Bad, bad passwords

Arseni Mourzenko
Founder and lead developer
June 22, 2015
Tags: security 8 user-experience 10

Pass­words are an aber­ra­tion. In a ide­al world, we wouldn't have pass­words, but only keys.

The con­cept of a pass­word as a se­cu­ri­ty mea­sure is flawed, and leads to mul­ti­ple is­sues. Among oth­ers:

  1. When the pass­word is sent by the client to the serv­er, any man in the mid­dle can read it and use it.

  2. Re­mem­ber­ing pass­words is not some­thing hu­mans are good at. This leads to se­cu­ri­ty through Post-its and short pass­words.

  3. Gen­er­at­ing and han­dling good, se­cure pass­words is dif­fi­cult. It re­quires cryp­to­graph­i­cal­ly-se­cure pseu­do-ran­dom num­ber gen­er­a­tors, and spe­cif­ic soft­ware which can store them semi-se­cure­ly. Most pass­word man­agers are ex­treme­ly poor­ly made by peo­ple who have no ex­per­tise what­so­ev­er in se­cu­ri­ty or user ex­pe­ri­ence. This, in turn, means that few per­sons use such soft­ware, and the ones who use it may have a wrong sense of se­cu­ri­ty.

  4. Val­i­da­tion of pass­words is not an easy task ei­ther, like shown by thou­sands and thou­sands of com­pro­mised web­sites, in­clud­ing very pop­u­lar ones. Al­though many frame­works made this task eas­i­er by hid­ing hash­ing and salt­ing log­ic un­der an in­ter­face with two meth­ods: one for stor­ing a pass­word, an­oth­er one for val­i­dat­ing it, there are still to many pro­gram­mers who be­lieve that stor­ing an MD5 of the pass­word is per­fect­ly fine.

  5. Man­ag­ing pass­words for a com­pa­ny is also quite com­pli­cat­ed, which leads to pass­words reuse (how many times, work­ing as a free­lancer, did I have a root pass­word to the pro­duc­tion servers of my cus­tomers?!) and wrong life­time of pass­words (ei­ther reg­u­lar re­new­al, which is a wrong prac­tice, or no ex­pi­ra­tion for ac­counts which shouldn't be used any longer.)

This makes pass­words a flawed fea­ture, and a dan­ger­ous one. If there is one ad­vice I can give to some­one, it would be this one:

Don't use pass­words. Use keys in­stead.

Keys don't have many of the flaws pass­words have:

  1. Since they are used to solve a chal­lenge, man in the mid­dle at­tack is prac­ti­cal­ly im­pos­si­ble.

  2. One don't need to re­mem­ber a pri­vate key (and prob­a­bly couldn't).

  3. Keys are gen­er­at­ed by an ap­pli­ca­tion any­way, with­out the al­ter­na­tive for hu­man-based gen­er­a­tion. Of course, some ap­pli­ca­tions are good at what they do, some are not.

  4. Val­i­da­tion of keys is straight­for­ward. There is not much a pro­gram­mer can do as mis­take here.

  5. If keys have an affin­i­ty with a ma­chine or a user, reuse be­comes im­pos­si­ble. Also, few net­work ad­min­is­tra­tors have the stu­pid­i­ty to re­new keys every 30 days. Ex­pi­ra­tion, how­ev­er, re­mains an is­sue.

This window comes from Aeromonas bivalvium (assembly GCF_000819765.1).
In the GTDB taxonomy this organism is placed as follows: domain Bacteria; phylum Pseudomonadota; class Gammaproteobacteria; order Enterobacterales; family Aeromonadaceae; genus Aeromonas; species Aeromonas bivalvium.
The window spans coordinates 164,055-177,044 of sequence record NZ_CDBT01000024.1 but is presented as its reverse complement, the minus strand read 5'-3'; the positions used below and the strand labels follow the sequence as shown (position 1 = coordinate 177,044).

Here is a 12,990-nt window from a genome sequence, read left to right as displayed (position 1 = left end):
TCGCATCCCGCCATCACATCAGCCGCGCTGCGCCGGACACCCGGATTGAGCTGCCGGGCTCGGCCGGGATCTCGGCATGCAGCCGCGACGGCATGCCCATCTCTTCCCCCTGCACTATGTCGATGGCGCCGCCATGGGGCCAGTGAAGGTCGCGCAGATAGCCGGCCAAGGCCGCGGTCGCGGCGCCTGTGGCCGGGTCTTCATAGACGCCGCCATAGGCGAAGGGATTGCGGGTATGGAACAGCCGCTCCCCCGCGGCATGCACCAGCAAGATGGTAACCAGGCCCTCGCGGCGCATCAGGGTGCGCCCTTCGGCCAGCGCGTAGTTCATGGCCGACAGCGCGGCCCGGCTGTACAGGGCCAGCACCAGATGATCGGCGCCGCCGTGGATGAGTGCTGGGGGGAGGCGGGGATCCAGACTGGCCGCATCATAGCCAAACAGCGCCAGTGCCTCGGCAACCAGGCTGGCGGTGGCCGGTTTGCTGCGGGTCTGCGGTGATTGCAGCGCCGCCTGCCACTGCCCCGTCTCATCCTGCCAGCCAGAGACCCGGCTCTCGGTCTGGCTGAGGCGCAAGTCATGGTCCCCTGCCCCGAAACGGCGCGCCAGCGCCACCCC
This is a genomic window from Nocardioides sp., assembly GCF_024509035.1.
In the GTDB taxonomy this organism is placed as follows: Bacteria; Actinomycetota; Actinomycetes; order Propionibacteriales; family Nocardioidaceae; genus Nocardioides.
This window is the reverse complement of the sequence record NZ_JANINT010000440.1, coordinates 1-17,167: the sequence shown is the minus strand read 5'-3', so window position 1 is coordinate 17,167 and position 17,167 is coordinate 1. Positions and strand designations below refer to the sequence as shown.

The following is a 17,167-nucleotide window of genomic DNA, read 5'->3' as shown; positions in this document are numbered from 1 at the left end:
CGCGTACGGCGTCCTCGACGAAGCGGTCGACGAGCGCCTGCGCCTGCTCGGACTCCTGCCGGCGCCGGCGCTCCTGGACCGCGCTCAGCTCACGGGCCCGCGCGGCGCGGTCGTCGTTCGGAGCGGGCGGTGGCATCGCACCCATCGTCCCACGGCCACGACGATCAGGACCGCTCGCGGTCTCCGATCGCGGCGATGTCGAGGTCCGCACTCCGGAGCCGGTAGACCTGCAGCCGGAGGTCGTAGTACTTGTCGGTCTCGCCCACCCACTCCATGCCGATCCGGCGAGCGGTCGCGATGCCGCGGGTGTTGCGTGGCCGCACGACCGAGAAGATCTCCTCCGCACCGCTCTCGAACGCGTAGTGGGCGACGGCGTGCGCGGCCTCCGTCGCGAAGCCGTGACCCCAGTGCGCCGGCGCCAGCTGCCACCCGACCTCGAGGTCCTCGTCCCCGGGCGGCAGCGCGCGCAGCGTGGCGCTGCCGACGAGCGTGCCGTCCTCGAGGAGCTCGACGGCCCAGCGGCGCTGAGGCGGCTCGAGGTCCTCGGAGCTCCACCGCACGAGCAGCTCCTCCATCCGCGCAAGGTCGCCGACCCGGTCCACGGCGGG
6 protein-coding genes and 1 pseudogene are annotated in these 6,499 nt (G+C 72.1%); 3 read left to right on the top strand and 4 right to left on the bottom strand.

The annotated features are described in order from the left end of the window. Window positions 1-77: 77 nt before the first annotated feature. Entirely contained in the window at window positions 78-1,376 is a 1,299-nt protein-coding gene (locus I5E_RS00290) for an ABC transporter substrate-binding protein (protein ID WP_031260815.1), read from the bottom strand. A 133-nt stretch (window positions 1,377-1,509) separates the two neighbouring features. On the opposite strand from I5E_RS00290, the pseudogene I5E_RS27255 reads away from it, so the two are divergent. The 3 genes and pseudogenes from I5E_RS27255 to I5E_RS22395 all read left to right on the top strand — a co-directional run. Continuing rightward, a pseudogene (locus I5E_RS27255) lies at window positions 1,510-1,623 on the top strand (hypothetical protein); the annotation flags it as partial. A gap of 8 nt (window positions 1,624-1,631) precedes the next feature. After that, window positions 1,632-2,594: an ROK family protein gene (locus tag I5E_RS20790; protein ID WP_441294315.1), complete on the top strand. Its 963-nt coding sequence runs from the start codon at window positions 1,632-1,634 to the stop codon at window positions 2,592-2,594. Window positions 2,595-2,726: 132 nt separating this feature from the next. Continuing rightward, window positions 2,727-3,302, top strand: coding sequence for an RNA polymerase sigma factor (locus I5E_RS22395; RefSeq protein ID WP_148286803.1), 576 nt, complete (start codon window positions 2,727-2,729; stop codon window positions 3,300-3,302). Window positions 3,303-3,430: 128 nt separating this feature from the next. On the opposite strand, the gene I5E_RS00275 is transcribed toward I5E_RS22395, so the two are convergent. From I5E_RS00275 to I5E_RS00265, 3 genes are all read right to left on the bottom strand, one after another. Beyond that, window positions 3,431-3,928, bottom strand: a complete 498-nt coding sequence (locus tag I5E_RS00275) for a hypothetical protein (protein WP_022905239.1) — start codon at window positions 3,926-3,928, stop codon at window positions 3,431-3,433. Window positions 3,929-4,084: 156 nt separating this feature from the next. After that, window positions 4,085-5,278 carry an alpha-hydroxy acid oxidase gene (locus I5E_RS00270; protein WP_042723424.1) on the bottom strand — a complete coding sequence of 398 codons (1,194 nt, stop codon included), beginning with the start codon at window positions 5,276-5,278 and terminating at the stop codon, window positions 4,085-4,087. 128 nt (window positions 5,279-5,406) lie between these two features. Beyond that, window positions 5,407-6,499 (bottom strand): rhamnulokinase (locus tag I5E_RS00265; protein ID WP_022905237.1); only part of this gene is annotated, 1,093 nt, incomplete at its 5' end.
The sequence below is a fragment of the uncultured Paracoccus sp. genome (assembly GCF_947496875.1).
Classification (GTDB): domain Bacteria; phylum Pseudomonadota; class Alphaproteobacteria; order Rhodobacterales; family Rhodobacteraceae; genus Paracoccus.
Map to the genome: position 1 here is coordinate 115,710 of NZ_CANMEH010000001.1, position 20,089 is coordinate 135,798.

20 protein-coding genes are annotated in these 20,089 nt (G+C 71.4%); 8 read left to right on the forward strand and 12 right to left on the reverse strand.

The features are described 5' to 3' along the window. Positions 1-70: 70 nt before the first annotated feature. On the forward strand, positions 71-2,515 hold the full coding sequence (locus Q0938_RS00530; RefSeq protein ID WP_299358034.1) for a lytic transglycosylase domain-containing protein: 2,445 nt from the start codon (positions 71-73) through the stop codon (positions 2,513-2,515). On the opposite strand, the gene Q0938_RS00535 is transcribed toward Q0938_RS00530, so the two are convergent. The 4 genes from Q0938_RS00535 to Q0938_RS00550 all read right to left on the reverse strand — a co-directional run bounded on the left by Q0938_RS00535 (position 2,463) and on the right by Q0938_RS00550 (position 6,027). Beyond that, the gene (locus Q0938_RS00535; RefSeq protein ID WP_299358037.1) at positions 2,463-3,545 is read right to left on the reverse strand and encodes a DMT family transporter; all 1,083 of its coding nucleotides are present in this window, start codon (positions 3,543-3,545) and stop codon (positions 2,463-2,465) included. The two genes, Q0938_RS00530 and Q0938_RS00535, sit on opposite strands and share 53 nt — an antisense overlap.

Of course, there are cas­es where we can't rely on pri­vate/pub­lic key pairs, and so we must fall­back to pass­words, which leads to the dis­cus­sion about the pass­word poli­cies, what is se­cure and what isn't.

In my en­tire life, I've prob­a­bly seen a thou­sand of dif­fer­ent sys­tems which re­quire pass­words. I wouldn't be sur­prised if less than a dozen among them had a pol­i­cy which en­cour­ages se­cure pass­words. Most are com­plete­ly stu­pid. They en­cour­age se­cu­ri­ty by Post-its, or sim­ply force to use poor, easy to hack but dif­fi­cult to re­mem­ber pass­words.


The length is a cru­cial as­pect of a pass­word. “1234” is not a se­cure pass­word, but nei­ther is “T30K”. For any sys­tem which should have at least some se­cu­ri­ty, min­i­mum length pol­i­cy should be en­forced.

Many sys­tems en­force the op­po­site: the max­i­mum length. While this is not in­her­ent­ly wrong, the max­i­mum val­ue they set is. A val­ue of 16 char­ac­ters seems to be par­tic­u­lar­ly pop­u­lar, and I have no idea why (and why not 15 or 20). I've equal­ly seen lim­i­ta­tions to a max­i­mum of 10, 8, or, in one case, 4 char­ac­ters.

Low max­i­mum lim­i­ta­tion has three neg­a­tive con­se­quences:

While it is un­der­stand­able that there should be some lim­i­ta­tion of the length, the val­ue should be rea­son­able. A max­i­mum length of 1 000 char­ac­ters seems a good com­pro­mise be­tween se­cu­ri­ty con­sid­er­a­tions and net­work band­width us­age. In prac­tice, I wouldn't blame a pro­gram­mer who lim­it­ed the length to 100 char­ac­ters, but I see no valid rea­son to set it low­er.


Fifty years ago, there was ASCII. Since 1991, we have Uni­code stan­dard, and while its sup­port is still lim­it­ed with some tech­nolo­gies and lan­guages (such as PHP), it's quite well done in oth­ers (such as Python). How­ev­er, many pro­gram­mers be­lieve that they al­low char­ac­ters be­yond a sub­set of ASCII to en­ter the pass­words, bad things will im­me­di­ate­ly start to hap­pen.